The thermosphere is so hot because it absorbs a large amount of the ultraviolet and x-ray radiation coming to Earth from the sun, converting it to heat. Its temperature is extremely variable, based on both the time of day and the sun's activity.Continue Reading
Temperatures within the thermosphere increase at higher levels until it becomes somewhat stable up to the thermopause, the end of the thermosphere and the beginning of the exosphere. In upper levels, the typical temperatures of the thermosphere are usually anywhere between 900 degrees and 3,600 degrees Fahrenheit. This temperature often is about 400 degrees Fahrenheit hotter during the day than at night. It is around 900 degrees Fahrenheit hotter when the sun is very active than when it is inactive.
The thermosphere is considered part of the atmosphere, but it is extremely thin and has different components than the lower atmosphere. Rather than the mix of gases found in the lower atmosphere, different elements tend to be in different regions in the thermosphere. In addition, the gas molecules tend to dissociate into individual atoms, so that the gases in the thermosphere are largely atomic oxygen, atomic nitrogen and helium. These gases are frequently hit by ionizing radiation from the sun, stripping electrons from them.Learn more about Earth Science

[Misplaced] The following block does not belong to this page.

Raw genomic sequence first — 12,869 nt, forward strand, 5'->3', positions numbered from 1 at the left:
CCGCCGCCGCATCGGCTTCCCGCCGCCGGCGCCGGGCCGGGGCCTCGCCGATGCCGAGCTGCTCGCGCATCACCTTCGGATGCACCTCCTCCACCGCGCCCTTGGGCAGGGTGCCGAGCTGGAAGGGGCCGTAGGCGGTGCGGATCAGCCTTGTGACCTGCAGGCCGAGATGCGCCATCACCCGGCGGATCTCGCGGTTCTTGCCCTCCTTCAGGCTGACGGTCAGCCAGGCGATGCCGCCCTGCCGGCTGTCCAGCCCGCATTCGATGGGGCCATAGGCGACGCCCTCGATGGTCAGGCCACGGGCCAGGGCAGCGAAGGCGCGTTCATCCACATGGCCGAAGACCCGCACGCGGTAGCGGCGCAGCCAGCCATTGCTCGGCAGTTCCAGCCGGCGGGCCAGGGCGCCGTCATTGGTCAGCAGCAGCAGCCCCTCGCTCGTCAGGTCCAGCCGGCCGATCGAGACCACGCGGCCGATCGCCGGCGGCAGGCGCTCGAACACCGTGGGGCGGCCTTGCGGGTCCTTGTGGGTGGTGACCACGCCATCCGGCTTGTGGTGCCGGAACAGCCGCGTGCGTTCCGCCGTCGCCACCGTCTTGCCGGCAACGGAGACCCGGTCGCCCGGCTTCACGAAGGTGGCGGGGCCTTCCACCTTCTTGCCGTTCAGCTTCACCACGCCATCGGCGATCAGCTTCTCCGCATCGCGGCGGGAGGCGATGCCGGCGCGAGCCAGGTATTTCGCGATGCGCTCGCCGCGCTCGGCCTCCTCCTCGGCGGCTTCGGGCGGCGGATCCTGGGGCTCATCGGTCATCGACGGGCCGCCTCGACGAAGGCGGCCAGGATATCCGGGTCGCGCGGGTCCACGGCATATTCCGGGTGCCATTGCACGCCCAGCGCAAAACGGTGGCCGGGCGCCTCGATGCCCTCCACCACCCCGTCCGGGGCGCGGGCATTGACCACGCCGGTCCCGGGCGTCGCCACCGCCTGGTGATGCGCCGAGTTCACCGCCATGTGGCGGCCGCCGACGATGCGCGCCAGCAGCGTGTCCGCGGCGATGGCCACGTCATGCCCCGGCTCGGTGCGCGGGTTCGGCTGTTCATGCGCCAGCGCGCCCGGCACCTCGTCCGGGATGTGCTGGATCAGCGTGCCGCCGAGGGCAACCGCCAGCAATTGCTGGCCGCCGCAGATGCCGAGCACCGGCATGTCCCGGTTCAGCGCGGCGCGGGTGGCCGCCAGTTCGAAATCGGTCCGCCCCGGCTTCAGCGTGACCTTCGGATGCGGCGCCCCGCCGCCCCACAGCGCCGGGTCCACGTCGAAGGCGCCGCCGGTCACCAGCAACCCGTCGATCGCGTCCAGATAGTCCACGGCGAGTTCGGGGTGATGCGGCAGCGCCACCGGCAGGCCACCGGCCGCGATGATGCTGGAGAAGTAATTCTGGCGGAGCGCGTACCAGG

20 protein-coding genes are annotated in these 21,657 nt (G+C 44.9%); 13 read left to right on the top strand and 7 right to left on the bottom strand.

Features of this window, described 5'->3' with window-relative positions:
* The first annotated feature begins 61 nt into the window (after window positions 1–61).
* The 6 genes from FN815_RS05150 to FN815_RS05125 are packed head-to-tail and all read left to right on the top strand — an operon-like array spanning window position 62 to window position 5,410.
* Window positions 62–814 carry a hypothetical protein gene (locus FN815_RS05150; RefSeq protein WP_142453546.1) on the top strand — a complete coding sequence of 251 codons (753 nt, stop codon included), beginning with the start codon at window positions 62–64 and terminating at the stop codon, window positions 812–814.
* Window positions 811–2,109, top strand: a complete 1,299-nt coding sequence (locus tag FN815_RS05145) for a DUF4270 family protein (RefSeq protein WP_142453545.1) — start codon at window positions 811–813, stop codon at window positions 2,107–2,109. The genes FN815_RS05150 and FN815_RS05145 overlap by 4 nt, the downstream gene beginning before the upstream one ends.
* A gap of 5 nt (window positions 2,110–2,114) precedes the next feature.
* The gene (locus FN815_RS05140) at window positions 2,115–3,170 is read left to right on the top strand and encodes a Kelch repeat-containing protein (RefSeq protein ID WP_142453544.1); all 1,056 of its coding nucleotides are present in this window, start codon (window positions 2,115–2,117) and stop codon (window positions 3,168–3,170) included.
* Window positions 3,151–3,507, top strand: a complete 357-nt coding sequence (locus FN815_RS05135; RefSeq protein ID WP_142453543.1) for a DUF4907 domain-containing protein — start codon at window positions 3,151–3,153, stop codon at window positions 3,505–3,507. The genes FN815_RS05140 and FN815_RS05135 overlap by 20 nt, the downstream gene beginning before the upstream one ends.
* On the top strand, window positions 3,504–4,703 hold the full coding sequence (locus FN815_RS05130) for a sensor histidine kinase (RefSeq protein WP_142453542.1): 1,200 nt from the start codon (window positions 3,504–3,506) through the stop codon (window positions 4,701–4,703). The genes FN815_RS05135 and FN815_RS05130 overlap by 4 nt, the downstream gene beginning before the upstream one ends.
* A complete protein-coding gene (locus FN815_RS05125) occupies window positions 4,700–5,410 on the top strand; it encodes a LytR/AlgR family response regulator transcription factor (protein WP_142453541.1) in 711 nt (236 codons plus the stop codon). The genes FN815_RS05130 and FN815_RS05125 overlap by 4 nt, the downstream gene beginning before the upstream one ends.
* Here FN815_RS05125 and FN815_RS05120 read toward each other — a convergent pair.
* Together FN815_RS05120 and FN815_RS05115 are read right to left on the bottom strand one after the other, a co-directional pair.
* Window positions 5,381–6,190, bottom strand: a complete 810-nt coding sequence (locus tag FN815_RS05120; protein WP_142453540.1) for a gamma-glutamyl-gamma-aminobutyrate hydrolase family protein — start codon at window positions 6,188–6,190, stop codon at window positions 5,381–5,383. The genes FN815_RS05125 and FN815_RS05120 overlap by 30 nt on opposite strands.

The sun is the heat source that makes the Earth habitable. Solar radiation warms the surface of the planet during the day, and the surface radiates that heat back out at night. The Earth's atmosphere traps much of this radiated energy, reflecting it back down to keep the planet at a habitable temperature day and night.Full Answer >
Some of the things that cause temperatures change on Earth include the greenhouse effect, the amount of heat from the sun reaching Earth, deforestation and changes in Earth's surface with regards to reflectivity. Temperature change on Earth has become a major topic of debate in recent years because of its negative effects.Full Answer >
Earth revolves around the sun roughly once every 365 days, which sets the length of the year and drives the cycle of the seasons. A slight variance in Earth's average distance from the sun also exists, giving the planet a slightly elliptical path that makes seasons in the Southern Hemisphere somewhat more extreme than those in the Northern Hemisphere.Full Answer >
Global winds refer to the pattern of air movement all around the globe, and they result from the fact that the Earth receives unequal heating from the sun. Not only does the tilt of the Earth's axis mean that different parts of the planet receive disparate amounts of sunlight, but the oceans and lands also heat at different rates. The imbalance in temperature makes heat move toward the poles, both in the wind and in ocean currents. When horizontal variances in air pressure take place as a result, wind occurs.Full Answer >